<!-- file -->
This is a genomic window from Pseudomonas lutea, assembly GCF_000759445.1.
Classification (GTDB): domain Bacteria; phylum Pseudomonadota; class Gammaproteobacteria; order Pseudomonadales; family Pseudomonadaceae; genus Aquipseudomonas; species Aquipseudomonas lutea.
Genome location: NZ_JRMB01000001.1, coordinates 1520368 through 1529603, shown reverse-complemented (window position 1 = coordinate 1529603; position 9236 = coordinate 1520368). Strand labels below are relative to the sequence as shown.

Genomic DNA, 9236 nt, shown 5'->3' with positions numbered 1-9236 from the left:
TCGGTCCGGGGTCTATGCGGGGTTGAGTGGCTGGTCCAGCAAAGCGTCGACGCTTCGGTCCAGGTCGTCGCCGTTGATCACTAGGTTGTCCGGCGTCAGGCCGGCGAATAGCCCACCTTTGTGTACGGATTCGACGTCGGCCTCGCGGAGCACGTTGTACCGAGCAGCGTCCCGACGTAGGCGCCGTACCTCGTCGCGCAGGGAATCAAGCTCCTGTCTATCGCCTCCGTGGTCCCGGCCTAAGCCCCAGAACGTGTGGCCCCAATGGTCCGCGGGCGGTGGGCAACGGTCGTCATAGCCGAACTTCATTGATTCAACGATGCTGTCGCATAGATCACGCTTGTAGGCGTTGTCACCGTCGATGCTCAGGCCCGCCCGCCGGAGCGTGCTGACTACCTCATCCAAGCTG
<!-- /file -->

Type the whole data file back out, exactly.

This is a genomic window from Pseudomonas lutea, assembly GCF_000759445.1.
Classification (GTDB): domain Bacteria; phylum Pseudomonadota; class Gammaproteobacteria; order Pseudomonadales; family Pseudomonadaceae; genus Aquipseudomonas; species Aquipseudomonas lutea.
Genome location: NZ_JRMB01000001.1, coordinates 1520368 through 1529603, shown reverse-complemented (window position 1 = coordinate 1529603; position 9236 = coordinate 1520368). Strand labels below are relative to the sequence as shown.

Genomic DNA, 9236 nt, shown 5'->3' with positions numbered 1-9236 from the left:
TCGGTCCGGGGTCTATGCGGGGTTGAGTGGCTGGTCCAGCAAAGCGTCGACGCTTCGGTCCAGGTCGTCGCCGTTGATCACTAGGTTGTCCGGCGTCAGGCCGGCGAATAGCCCACCTTTGTGTACGGATTCGACGTCGGCCTCGCGGAGCACGTTGTACCGAGCAGCGTCCCGACGTAGGCGCCGTACCTCGTCGCGCAGGGAATCAAGCTCCTGTCTATCGCCTCCGTGGTCCCGGCCTAAGCCCCAGAACGTGTGGCCCCAATGGTCCGCGGGCGGTGGGCAACGGTCGTCATAGCCGAACTTCATTGATTCAACGATGCTGTCGCATAGATCACGCTTGTAGGCGTTGTCACCGTCGATGCTCAGGCCCGCCCGCCGGAGCGTGCTGACTACCTCATCCAAGCTG